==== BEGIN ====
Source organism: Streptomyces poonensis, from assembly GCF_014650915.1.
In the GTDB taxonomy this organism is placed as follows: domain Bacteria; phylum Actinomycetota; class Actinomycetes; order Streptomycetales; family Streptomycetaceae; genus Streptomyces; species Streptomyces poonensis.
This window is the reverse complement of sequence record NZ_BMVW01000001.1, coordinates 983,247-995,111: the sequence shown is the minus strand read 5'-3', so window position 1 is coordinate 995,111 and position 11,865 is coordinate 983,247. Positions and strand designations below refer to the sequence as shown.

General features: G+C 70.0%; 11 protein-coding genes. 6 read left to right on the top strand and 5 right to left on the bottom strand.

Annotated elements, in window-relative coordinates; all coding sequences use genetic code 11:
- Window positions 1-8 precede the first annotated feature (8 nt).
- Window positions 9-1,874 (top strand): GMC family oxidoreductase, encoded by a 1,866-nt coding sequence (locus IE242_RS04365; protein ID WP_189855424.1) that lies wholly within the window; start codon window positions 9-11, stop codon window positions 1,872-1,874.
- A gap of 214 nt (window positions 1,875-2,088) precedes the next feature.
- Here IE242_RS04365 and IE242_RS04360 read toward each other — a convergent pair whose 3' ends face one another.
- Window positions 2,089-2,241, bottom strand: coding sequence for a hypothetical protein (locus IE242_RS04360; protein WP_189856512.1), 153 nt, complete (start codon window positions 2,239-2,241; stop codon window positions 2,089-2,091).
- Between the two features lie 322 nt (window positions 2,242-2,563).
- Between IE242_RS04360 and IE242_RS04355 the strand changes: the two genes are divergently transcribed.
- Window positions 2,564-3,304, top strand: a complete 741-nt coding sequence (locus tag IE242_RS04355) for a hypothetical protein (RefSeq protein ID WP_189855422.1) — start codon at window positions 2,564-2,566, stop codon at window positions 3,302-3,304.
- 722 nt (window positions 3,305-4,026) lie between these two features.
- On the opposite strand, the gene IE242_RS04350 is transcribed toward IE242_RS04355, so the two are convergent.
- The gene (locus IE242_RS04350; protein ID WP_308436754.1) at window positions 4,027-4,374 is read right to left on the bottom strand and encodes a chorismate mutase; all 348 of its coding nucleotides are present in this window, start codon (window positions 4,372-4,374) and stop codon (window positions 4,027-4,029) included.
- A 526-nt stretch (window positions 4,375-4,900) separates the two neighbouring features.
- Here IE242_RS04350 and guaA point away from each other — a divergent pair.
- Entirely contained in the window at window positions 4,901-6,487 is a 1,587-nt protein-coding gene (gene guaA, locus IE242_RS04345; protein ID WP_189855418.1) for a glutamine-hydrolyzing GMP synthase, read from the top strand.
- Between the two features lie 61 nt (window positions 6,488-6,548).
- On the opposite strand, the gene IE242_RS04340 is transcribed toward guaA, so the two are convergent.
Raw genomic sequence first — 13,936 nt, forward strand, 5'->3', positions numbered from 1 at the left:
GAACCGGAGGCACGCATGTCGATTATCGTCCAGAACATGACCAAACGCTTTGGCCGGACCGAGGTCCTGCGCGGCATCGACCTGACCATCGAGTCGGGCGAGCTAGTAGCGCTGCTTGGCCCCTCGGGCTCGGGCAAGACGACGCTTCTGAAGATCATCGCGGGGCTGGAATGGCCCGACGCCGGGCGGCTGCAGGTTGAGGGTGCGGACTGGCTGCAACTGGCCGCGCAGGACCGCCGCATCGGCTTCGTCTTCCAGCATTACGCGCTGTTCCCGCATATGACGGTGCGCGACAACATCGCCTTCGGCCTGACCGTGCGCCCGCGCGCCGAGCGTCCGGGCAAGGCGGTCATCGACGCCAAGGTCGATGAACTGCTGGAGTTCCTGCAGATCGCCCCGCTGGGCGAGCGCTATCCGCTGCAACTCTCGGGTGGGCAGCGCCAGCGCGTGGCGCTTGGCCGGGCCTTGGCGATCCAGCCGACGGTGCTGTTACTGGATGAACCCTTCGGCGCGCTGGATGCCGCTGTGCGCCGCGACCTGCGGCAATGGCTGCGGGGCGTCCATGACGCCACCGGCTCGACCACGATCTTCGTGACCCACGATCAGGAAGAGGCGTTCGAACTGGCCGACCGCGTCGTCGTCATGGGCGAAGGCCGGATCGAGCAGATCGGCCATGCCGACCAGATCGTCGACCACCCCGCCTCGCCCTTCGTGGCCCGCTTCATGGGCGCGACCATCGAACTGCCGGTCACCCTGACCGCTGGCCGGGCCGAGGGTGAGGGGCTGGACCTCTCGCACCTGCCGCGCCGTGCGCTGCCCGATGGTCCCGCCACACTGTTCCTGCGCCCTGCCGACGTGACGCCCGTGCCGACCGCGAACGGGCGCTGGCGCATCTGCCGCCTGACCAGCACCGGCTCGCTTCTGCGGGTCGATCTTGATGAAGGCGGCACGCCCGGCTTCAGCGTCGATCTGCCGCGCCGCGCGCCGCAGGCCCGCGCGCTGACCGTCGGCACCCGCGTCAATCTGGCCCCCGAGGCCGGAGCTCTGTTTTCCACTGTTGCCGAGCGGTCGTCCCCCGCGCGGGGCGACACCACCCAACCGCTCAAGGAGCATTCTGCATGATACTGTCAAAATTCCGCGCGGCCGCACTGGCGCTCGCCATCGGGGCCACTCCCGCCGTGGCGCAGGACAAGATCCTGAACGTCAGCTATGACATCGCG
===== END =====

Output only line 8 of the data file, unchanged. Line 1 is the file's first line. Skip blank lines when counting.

- A gap of 214 nt (window positions 1,875-2,088) precedes the next feature.